A glance at the more recent translations of the Code of Hammurabi, paragraph 141, will suffice to indicate that a further attempt at interpreting this law is not unwarranted. The difficulty lies in the protasis, in which the actions of a wife bent on leaving her husband are described:
š umma aššat awālim ša ina bīt awēlim wašbat ana wasēm paniša ištakanma sikiltam isakkil bitsa usappaה musa ušamtā..."If a married woman who was living in the house of her husband has made up her mind to leave and......, ruined her home, and humiliated her husband..."
The crux of the passage is the phrase sikiltam isakkil; translators have followed two lines in its interpretation. One view would connect the phrase with the familiar Hebrew root sāḵal and render "stulte egerit" ( Deimel), "playing the fool" ( Luckenbill), or "a l'habitude de faire des folies" ( Cruveilhier).1 Others, seeing here an Akkadian sakālu "to acquire"2 give the phrase a more mercenary flavor; "das Wirtschaftsgeld beiseite schafft" ( Eilers), and "in order that she may engage in business" ( Meek).3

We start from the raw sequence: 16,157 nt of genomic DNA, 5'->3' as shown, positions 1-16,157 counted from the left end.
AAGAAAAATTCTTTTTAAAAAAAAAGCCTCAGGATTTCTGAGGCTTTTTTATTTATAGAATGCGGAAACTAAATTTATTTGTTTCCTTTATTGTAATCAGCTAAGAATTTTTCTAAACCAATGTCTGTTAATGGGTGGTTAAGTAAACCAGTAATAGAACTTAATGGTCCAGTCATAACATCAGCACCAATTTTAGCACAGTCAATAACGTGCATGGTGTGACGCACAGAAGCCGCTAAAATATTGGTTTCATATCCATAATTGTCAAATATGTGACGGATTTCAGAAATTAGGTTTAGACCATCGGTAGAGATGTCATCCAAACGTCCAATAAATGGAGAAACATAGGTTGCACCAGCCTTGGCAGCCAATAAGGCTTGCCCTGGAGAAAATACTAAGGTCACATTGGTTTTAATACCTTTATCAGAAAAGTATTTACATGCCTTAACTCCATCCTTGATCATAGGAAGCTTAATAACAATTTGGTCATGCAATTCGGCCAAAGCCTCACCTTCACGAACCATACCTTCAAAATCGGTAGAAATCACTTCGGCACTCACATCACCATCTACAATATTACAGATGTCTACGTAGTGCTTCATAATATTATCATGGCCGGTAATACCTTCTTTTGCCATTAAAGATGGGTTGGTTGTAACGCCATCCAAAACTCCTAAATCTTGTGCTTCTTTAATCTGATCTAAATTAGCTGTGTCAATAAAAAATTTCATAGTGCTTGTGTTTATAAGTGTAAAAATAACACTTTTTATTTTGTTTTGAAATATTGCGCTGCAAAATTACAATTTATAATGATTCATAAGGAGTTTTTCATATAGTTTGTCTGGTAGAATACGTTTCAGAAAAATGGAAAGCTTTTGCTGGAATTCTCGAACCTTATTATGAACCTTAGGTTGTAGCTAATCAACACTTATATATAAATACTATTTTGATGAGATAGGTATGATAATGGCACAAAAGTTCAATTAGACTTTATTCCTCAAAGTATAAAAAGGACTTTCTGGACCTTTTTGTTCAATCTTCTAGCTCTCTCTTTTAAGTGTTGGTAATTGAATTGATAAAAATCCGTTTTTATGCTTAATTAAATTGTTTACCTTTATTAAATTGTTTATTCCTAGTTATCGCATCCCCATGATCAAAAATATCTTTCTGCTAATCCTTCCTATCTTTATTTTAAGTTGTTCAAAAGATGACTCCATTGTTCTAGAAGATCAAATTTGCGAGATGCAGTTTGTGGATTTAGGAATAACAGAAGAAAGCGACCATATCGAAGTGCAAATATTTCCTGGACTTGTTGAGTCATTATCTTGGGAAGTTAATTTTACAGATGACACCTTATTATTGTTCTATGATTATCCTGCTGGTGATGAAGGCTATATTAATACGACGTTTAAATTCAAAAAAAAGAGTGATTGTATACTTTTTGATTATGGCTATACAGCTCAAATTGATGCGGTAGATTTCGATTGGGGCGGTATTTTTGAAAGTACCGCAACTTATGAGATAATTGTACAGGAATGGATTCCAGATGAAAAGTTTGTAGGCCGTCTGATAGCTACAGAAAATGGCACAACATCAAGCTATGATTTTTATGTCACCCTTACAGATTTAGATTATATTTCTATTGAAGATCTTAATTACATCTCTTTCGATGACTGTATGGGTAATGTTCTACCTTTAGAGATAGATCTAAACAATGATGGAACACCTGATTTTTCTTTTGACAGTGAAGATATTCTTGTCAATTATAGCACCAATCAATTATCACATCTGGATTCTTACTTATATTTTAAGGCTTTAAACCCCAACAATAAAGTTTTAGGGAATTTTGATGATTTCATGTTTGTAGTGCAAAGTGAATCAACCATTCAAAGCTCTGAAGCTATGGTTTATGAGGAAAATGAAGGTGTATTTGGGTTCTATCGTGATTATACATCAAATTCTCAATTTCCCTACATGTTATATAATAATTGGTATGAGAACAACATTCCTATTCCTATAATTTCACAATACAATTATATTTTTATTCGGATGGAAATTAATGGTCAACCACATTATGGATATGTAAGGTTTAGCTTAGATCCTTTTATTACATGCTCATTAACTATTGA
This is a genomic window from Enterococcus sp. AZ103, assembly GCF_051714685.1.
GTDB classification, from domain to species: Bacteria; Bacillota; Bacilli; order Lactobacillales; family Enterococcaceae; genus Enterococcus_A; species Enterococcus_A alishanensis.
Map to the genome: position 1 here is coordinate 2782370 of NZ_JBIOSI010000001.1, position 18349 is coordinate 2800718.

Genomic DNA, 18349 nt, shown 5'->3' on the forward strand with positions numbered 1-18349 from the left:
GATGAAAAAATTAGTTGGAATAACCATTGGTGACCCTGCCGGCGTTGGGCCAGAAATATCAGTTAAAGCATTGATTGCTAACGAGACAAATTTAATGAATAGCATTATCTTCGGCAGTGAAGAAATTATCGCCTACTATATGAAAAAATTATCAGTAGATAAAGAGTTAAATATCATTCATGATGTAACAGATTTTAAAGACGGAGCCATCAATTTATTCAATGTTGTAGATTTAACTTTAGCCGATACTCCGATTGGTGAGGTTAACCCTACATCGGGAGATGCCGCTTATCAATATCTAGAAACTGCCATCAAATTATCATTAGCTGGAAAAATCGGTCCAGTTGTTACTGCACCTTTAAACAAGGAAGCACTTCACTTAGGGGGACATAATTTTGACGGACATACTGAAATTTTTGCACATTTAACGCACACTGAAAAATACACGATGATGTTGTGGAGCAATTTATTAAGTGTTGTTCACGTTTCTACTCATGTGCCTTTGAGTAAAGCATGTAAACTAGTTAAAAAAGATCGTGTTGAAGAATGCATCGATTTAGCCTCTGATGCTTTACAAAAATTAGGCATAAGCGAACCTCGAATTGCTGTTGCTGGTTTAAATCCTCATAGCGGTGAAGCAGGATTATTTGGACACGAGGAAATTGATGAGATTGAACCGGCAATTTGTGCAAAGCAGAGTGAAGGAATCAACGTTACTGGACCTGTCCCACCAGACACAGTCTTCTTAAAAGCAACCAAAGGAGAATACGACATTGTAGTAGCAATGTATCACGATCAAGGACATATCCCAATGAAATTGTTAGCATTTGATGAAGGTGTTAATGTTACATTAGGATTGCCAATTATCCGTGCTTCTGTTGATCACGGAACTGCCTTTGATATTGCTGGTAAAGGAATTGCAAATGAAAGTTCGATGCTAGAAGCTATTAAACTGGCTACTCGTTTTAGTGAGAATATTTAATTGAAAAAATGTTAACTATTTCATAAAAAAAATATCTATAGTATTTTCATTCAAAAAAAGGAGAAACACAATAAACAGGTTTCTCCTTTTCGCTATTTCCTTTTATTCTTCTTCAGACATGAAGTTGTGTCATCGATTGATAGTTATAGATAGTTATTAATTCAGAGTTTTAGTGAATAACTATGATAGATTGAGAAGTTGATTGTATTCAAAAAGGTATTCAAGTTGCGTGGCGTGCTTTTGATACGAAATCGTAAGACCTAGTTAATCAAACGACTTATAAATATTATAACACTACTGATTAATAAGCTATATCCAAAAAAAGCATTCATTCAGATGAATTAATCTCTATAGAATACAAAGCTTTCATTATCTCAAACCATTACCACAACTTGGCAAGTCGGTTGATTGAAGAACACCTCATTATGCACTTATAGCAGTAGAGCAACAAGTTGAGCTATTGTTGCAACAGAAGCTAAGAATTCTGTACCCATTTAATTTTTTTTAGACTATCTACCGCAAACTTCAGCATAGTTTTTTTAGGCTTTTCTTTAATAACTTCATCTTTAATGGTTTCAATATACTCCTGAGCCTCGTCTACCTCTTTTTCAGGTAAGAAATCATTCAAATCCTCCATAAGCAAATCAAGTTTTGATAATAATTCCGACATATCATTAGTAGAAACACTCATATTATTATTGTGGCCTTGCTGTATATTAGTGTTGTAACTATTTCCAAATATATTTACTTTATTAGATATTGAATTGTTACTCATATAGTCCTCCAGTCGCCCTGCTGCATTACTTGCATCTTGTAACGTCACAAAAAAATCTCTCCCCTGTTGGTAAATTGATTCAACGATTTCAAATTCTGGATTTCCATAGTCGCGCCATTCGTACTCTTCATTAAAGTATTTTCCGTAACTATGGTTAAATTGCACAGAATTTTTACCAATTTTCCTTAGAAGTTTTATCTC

The error of the association with Hebrew sāḵal can be shown from Akkadian usage itself. A Nuzi tablet parallels sikiltu with mānaהātu/i "earnings through toil,"4 thus clearly indicating that the former is an economic term. But I believe that we can arrive at a more precise understanding of sikiltam sakālu from certain usages in rabbinic literature. The recognized influence of Babylonian legal terminology on